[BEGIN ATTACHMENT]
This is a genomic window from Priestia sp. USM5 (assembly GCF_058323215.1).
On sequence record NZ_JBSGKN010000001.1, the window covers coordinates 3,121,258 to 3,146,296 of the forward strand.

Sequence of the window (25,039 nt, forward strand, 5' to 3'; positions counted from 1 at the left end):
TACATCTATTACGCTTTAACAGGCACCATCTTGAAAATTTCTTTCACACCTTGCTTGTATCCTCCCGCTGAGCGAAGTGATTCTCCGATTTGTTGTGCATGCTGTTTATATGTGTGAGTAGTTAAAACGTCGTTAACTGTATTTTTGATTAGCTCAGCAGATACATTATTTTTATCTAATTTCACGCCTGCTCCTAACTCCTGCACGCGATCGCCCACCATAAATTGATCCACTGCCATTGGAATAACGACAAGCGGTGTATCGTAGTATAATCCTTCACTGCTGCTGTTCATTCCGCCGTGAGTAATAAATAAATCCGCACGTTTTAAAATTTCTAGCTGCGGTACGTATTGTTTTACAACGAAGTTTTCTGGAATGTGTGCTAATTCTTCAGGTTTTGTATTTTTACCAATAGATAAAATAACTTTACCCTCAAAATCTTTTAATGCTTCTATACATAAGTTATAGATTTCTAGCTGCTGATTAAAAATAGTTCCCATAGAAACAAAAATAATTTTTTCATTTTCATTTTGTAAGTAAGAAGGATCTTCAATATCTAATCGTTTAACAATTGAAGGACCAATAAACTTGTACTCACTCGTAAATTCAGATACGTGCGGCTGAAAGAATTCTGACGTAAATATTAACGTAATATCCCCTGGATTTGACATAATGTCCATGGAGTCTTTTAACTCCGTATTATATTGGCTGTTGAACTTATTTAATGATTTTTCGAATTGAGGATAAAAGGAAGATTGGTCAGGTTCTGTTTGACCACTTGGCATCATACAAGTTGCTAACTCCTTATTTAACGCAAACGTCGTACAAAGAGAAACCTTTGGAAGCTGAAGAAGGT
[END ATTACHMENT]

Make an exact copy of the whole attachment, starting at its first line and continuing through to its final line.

This is a genomic window from Priestia sp. USM5 (assembly GCF_058323215.1).
On sequence record NZ_JBSGKN010000001.1, the window covers coordinates 3,121,258 to 3,146,296 of the forward strand.

Sequence of the window (25,039 nt, forward strand, 5' to 3'; positions counted from 1 at the left end):
TACATCTATTACGCTTTAACAGGCACCATCTTGAAAATTTCTTTCACACCTTGCTTGTATCCTCCCGCTGAGCGAAGTGATTCTCCGATTTGTTGTGCATGCTGTTTATATGTGTGAGTAGTTAAAACGTCGTTAACTGTATTTTTGATTAGCTCAGCAGATACATTATTTTTATCTAATTTCACGCCTGCTCCTAACTCCTGCACGCGATCGCCCACCATAAATTGATCCACTGCCATTGGAATAACGACAAGCGGTGTATCGTAGTATAATCCTTCACTGCTGCTGTTCATTCCGCCGTGAGTAATAAATAAATCCGCACGTTTTAAAATTTCTAGCTGCGGTACGTATTGTTTTACAACGAAGTTTTCTGGAATGTGTGCTAATTCTTCAGGTTTTGTATTTTTACCAATAGATAAAATAACTTTACCCTCAAAATCTTTTAATGCTTCTATACATAAGTTATAGATTTCTAGCTGCTGATTAAAAATAGTTCCCATAGAAACAAAAATAATTTTTTCATTTTCATTTTGTAAGTAAGAAGGATCTTCAATATCTAATCGTTTAACAATTGAAGGACCAATAAACTTGTACTCACTCGTAAATTCAGATACGTGCGGCTGAAAGAATTCTGACGTAAATATTAACGTAATATCCCCTGGATTTGACATAATGTCCATGGAGTCTTTTAACTCCGTATTATATTGGCTGTTGAACTTATTTAATGATTTTTCGAATTGAGGATAAAAGGAAGATTGGTCAGGTTCTGTTTGACCACTTGGCATCATACAAGTTGCTAACTCCTTATTTAACGCAAACGTCGTACAAAGAGAAACCTTTGGAAGCTGAAGAAGGT